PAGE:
SK: I first started singing in the church choir, and then I joined choruses at my schools where I would perform solos. I started to sing in bands in high school and college every now and then, but my first real performance was in my husband's yoga class when we were just friends in college together. I was so nervous that it took me about twenty minutes to actually start singing after the music had started.
AS: Can you tell us a little about your daily Kundalini practice?
SK: I do about fifteen minutes of warm up exercises, and then I do a powerful kriya called Sat Kriya, and I do it with the flat palms. I've been doing this kriya for about fifteen years now. It balances all the chakras and keeps me healthy and my digestion strong. It also helps me to stay centered in who I am, which results in greater confidence in myself as a human being with purpose. I feel great, and therefore I keep doing the practice. I have a list of eight mantras that I chant each 11-25 times a day. These help me to keep my mind clear. I love the way the mantras roll off the tongue, and it's fun for me to chant them. The language I chant in is Gurmukhi. It is an ancient language derived from Sanskrit, created for the lay person so they could experience the profound benefits of the sacred languages that came from the tongues of the Sages. Gurmukhi is from the Northwestern corner of India in the Punjab region. It reminds me a little bit of the Greek language. Although it's not the spoken language of the Punjab, it is the sacred language of the Saints, and it causes many beautiful effects when chanted, spoke, or read aloud or silently.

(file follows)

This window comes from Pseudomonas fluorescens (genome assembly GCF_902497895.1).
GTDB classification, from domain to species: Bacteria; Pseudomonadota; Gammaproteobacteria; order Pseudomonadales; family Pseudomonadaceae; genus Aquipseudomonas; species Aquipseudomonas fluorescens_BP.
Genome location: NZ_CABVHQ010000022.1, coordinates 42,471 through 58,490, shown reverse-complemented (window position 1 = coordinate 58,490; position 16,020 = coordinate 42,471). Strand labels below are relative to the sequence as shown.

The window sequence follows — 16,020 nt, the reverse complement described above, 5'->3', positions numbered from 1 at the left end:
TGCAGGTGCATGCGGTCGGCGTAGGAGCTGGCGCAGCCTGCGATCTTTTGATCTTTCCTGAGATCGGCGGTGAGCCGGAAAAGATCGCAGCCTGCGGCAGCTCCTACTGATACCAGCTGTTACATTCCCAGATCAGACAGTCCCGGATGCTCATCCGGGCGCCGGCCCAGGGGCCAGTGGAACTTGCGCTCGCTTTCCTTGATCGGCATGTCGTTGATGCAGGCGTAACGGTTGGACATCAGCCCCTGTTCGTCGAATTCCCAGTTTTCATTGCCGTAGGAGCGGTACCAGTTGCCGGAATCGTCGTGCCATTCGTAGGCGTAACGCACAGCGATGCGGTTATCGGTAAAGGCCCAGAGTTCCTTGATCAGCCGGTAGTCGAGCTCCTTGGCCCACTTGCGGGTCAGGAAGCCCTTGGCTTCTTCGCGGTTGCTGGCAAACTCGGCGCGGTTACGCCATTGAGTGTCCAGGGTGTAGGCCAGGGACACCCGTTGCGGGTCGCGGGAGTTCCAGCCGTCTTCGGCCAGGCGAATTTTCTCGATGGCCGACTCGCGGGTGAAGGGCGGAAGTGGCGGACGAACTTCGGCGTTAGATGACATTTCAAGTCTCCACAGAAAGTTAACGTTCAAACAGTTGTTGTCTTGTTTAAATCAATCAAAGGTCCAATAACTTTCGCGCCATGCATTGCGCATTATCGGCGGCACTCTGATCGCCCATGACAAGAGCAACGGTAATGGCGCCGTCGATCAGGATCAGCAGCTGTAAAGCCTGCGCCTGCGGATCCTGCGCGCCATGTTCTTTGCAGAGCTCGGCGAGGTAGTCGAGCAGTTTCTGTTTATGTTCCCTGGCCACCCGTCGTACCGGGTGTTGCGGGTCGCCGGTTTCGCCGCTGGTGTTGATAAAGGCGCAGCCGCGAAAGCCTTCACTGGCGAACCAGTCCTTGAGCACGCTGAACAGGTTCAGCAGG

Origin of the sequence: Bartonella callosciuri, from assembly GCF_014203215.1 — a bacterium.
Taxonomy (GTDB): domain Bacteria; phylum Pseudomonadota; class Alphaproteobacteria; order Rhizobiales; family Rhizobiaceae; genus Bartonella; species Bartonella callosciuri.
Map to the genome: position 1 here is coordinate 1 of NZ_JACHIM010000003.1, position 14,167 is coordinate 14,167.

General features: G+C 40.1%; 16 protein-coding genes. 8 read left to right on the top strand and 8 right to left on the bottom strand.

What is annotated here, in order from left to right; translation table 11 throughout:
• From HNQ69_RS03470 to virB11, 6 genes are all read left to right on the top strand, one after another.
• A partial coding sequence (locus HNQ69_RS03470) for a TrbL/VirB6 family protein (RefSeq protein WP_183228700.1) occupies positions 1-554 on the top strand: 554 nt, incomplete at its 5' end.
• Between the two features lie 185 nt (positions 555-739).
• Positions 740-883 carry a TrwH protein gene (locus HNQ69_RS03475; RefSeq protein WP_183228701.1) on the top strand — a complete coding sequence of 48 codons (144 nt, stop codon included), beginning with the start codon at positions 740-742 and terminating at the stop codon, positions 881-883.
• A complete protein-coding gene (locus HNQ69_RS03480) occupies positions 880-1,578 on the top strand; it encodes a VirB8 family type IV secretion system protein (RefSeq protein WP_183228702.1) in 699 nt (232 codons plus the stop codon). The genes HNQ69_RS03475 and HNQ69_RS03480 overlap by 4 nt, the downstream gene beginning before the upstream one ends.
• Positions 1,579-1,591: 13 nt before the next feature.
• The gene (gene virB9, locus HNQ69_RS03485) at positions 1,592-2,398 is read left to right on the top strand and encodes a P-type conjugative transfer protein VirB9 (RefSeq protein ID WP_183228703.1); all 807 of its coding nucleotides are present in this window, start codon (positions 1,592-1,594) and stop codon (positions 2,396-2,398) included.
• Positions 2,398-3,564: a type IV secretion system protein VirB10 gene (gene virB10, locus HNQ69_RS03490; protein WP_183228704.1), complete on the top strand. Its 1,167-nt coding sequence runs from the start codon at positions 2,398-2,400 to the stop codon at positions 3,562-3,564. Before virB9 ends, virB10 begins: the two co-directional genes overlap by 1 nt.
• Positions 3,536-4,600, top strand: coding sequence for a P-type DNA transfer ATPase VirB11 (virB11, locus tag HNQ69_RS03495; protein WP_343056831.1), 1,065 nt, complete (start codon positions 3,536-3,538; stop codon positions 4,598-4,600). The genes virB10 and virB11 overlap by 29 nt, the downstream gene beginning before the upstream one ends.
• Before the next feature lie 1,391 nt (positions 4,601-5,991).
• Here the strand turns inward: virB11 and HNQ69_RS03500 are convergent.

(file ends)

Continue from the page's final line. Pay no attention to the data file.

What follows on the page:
AS: Do you have any favorite chants?
SK: Yes! Well, hmm....a lot of them…in any tradition. I really love repeating chants over and over. That's my jam. It's like playing a deep drum beat over and over and getting in the zone from that. If I had to name a couple I would say the MUL MANTRA and KAL AKAAL. They both help remove blocks and propel one on their destiny path.